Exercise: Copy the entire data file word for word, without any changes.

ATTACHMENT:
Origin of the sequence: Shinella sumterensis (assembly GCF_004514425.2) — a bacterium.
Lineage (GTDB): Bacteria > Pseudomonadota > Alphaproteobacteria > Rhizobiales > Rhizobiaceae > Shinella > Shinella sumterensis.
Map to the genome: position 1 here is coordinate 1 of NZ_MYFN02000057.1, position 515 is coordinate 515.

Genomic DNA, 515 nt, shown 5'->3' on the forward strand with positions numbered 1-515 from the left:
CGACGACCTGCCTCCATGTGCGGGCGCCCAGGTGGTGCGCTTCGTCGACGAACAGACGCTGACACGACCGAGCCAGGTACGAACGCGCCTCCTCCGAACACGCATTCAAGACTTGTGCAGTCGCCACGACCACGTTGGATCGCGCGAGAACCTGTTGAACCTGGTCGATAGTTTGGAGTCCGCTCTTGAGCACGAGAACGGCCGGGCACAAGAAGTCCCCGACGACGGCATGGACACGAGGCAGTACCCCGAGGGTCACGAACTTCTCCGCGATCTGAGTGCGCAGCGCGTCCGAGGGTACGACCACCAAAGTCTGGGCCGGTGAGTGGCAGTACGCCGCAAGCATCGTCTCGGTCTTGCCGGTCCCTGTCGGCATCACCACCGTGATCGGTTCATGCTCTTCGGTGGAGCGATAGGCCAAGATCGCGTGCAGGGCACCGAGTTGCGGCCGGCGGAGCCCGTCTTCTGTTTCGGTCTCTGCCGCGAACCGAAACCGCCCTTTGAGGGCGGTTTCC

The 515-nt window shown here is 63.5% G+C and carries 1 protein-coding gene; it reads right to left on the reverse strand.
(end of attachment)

Origin of the sequence: Shinella sumterensis (assembly GCF_004514425.2) — a bacterium.
Lineage (GTDB): Bacteria > Pseudomonadota > Alphaproteobacteria > Rhizobiales > Rhizobiaceae > Shinella > Shinella sumterensis.
Map to the genome: position 1 here is coordinate 1 of NZ_MYFN02000057.1, position 515 is coordinate 515.

Genomic DNA, 515 nt, shown 5'->3' on the forward strand with positions numbered 1-515 from the left:
CGACGACCTGCCTCCATGTGCGGGCGCCCAGGTGGTGCGCTTCGTCGACGAACAGACGCTGACACGACCGAGCCAGGTACGAACGCGCCTCCTCCGAACACGCATTCAAGACTTGTGCAGTCGCCACGACCACGTTGGATCGCGCGAGAACCTGTTGAACCTGGTCGATAGTTTGGAGTCCGCTCTTGAGCACGAGAACGGCCGGGCACAAGAAGTCCCCGACGACGGCATGGACACGAGGCAGTACCCCGAGGGTCACGAACTTCTCCGCGATCTGAGTGCGCAGCGCGTCCGAGGGTACGACCACCAAAGTCTGGGCCGGTGAGTGGCAGTACGCCGCAAGCATCGTCTCGGTCTTGCCGGTCCCTGTCGGCATCACCACCGTGATCGGTTCATGCTCTTCGGTGGAGCGATAGGCCAAGATCGCGTGCAGGGCACCGAGTTGCGGCCGGCGGAGCCCGTCTTCTGTTTCGGTCTCTGCCGCGAACCGAAACCGCCCTTTGAGGGCGGTTTCC

The 515-nt window shown here is 63.5% G+C and carries 1 protein-coding gene; it reads right to left on the reverse strand.